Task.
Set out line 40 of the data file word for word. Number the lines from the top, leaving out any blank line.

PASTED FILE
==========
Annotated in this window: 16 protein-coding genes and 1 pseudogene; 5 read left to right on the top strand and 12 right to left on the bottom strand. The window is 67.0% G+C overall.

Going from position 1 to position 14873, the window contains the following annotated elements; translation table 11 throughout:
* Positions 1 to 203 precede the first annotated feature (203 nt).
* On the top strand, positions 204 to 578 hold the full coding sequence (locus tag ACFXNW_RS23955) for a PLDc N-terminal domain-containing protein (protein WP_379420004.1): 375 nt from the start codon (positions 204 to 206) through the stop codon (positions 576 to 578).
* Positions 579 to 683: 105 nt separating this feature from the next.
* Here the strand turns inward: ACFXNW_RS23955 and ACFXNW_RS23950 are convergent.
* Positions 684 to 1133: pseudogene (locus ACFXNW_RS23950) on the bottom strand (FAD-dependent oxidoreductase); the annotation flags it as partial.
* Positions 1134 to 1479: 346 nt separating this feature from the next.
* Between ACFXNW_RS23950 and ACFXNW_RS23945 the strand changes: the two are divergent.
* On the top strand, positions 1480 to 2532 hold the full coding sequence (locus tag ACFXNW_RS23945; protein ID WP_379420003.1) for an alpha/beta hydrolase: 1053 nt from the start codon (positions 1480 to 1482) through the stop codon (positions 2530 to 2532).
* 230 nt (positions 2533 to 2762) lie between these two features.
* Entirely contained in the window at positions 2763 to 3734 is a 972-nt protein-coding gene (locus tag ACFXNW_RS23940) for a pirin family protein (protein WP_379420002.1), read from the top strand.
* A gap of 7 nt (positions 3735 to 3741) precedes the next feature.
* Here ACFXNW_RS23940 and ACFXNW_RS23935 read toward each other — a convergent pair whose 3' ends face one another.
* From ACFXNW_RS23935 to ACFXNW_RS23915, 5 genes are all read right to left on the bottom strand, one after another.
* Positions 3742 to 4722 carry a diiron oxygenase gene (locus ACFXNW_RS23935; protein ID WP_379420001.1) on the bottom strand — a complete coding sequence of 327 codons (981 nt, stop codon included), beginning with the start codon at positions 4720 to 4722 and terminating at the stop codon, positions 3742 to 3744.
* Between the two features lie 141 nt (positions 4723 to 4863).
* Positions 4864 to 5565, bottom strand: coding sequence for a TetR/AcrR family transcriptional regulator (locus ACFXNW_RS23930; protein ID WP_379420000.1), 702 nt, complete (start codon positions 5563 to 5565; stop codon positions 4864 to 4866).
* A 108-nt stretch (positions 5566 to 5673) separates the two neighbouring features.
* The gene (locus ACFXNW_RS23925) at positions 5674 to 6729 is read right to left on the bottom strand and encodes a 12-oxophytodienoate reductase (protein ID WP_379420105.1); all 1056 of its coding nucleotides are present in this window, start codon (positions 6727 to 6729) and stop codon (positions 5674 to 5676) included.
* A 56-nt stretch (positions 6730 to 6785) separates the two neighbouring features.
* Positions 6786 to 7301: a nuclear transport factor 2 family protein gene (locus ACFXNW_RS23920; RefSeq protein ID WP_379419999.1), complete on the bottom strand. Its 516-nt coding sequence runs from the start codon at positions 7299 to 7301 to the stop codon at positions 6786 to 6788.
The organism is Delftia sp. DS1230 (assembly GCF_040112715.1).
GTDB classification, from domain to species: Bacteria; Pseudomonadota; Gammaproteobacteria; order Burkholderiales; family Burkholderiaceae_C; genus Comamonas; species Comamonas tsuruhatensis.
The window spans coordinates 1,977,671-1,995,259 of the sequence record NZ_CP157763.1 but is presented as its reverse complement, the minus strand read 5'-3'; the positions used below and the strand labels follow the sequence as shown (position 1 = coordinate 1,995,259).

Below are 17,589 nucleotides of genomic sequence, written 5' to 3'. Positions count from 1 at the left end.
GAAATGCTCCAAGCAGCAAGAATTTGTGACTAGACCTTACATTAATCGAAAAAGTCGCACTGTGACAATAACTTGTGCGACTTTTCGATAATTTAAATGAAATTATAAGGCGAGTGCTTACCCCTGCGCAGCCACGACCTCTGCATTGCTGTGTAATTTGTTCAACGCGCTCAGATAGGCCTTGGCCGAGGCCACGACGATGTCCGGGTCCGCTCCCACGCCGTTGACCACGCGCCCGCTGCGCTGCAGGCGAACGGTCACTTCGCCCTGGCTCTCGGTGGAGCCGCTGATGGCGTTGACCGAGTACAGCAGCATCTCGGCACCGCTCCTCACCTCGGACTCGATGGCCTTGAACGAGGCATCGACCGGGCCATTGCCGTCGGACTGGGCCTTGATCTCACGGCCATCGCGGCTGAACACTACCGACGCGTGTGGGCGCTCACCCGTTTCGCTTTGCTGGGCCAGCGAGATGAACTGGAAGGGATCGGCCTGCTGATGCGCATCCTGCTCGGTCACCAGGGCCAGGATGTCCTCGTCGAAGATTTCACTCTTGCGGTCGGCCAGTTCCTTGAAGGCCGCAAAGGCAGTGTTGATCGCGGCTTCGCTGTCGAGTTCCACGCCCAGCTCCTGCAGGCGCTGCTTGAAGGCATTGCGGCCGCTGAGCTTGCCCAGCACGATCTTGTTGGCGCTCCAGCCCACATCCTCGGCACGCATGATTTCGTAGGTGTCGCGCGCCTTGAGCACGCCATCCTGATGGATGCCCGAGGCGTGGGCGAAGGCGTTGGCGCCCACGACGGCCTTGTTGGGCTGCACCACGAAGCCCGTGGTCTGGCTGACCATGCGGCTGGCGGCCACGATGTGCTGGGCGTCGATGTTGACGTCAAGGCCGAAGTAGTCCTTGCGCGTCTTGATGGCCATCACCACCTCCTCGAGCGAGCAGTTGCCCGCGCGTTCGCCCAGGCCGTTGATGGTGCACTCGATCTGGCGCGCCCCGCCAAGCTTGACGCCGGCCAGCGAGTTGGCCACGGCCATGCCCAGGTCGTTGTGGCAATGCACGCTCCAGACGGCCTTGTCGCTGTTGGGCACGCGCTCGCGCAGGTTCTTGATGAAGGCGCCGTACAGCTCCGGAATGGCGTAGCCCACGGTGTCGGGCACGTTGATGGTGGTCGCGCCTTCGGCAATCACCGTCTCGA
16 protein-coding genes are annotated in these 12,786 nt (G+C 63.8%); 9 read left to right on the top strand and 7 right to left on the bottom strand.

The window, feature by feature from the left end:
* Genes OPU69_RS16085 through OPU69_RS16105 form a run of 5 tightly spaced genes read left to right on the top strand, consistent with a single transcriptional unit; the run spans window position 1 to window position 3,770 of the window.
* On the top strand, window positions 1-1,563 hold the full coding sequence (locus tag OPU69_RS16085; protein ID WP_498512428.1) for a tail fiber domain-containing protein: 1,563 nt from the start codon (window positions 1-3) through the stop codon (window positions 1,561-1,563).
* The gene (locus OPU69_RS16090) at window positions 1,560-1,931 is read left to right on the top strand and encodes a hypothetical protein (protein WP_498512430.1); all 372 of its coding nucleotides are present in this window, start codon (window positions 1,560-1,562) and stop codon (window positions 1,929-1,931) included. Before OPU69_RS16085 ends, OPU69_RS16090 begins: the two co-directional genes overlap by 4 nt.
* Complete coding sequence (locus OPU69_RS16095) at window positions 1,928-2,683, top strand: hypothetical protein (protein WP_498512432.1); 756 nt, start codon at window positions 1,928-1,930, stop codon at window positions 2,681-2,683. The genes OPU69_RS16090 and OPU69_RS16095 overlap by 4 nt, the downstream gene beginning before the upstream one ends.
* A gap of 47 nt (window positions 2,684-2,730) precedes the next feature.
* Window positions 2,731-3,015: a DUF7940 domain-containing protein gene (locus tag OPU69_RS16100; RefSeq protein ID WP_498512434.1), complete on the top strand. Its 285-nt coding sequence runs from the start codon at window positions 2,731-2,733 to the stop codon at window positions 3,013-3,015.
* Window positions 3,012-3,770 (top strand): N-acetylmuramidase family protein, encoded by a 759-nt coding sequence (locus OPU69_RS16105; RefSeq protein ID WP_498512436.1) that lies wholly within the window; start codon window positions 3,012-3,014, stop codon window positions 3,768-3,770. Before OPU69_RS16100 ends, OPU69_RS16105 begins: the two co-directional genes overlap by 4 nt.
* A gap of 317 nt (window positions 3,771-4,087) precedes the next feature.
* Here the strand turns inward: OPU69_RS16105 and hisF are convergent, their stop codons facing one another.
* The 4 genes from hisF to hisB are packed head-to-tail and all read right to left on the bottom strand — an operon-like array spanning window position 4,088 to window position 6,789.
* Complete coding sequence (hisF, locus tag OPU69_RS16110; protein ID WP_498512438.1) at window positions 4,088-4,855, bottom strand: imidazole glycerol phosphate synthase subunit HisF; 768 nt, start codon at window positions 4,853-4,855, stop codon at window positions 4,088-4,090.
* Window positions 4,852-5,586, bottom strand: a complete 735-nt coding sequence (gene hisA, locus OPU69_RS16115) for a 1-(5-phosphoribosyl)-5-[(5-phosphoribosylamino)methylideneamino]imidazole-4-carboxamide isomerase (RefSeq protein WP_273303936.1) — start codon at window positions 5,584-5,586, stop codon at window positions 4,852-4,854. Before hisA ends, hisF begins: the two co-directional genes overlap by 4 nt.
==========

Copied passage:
* Complete coding sequence (hisF, locus tag OPU69_RS16110; protein ID WP_498512438.1) at window positions 4,088-4,855, bottom strand: imidazole glycerol phosphate synthase subunit HisF; 768 nt, start codon at window positions 4,853-4,855, stop codon at window positions 4,088-4,090.